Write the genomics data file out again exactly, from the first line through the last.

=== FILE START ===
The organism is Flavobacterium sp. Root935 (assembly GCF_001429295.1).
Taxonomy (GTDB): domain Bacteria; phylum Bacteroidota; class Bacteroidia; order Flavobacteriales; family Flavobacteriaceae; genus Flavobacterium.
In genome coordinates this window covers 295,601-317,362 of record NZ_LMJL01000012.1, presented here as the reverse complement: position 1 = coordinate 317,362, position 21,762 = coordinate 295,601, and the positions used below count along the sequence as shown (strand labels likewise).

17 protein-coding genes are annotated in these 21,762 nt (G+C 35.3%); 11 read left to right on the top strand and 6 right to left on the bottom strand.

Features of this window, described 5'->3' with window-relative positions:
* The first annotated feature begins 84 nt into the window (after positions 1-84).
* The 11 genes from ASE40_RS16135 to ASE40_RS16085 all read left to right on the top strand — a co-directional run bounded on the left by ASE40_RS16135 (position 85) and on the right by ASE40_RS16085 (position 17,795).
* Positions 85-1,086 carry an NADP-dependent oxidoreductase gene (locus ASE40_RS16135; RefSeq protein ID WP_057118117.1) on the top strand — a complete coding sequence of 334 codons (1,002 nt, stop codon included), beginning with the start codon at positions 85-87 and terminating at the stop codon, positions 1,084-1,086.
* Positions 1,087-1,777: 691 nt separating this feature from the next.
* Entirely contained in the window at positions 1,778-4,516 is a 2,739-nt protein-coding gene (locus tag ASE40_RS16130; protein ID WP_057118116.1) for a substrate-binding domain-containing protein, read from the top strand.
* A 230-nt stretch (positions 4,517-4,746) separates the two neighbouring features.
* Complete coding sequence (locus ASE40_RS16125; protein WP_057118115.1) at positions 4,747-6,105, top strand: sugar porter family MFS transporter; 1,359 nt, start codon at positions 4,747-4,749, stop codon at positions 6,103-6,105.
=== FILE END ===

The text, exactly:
The organism is Flavobacterium sp. Root935 (assembly GCF_001429295.1).
Taxonomy (GTDB): domain Bacteria; phylum Bacteroidota; class Bacteroidia; order Flavobacteriales; family Flavobacteriaceae; genus Flavobacterium.
In genome coordinates this window covers 295,601-317,362 of record NZ_LMJL01000012.1, presented here as the reverse complement: position 1 = coordinate 317,362, position 21,762 = coordinate 295,601, and the positions used below count along the sequence as shown (strand labels likewise).

17 protein-coding genes are annotated in these 21,762 nt (G+C 35.3%); 11 read left to right on the top strand and 6 right to left on the bottom strand.

Features of this window, described 5'->3' with window-relative positions:
* The first annotated feature begins 84 nt into the window (after positions 1-84).
* The 11 genes from ASE40_RS16135 to ASE40_RS16085 all read left to right on the top strand — a co-directional run bounded on the left by ASE40_RS16135 (position 85) and on the right by ASE40_RS16085 (position 17,795).
* Positions 85-1,086 carry an NADP-dependent oxidoreductase gene (locus ASE40_RS16135; RefSeq protein ID WP_057118117.1) on the top strand — a complete coding sequence of 334 codons (1,002 nt, stop codon included), beginning with the start codon at positions 85-87 and terminating at the stop codon, positions 1,084-1,086.
* Positions 1,087-1,777: 691 nt separating this feature from the next.
* Entirely contained in the window at positions 1,778-4,516 is a 2,739-nt protein-coding gene (locus tag ASE40_RS16130; protein ID WP_057118116.1) for a substrate-binding domain-containing protein, read from the top strand.
* A 230-nt stretch (positions 4,517-4,746) separates the two neighbouring features.
* Complete coding sequence (locus ASE40_RS16125; protein WP_057118115.1) at positions 4,747-6,105, top strand: sugar porter family MFS transporter; 1,359 nt, start codon at positions 4,747-4,749, stop codon at positions 6,103-6,105.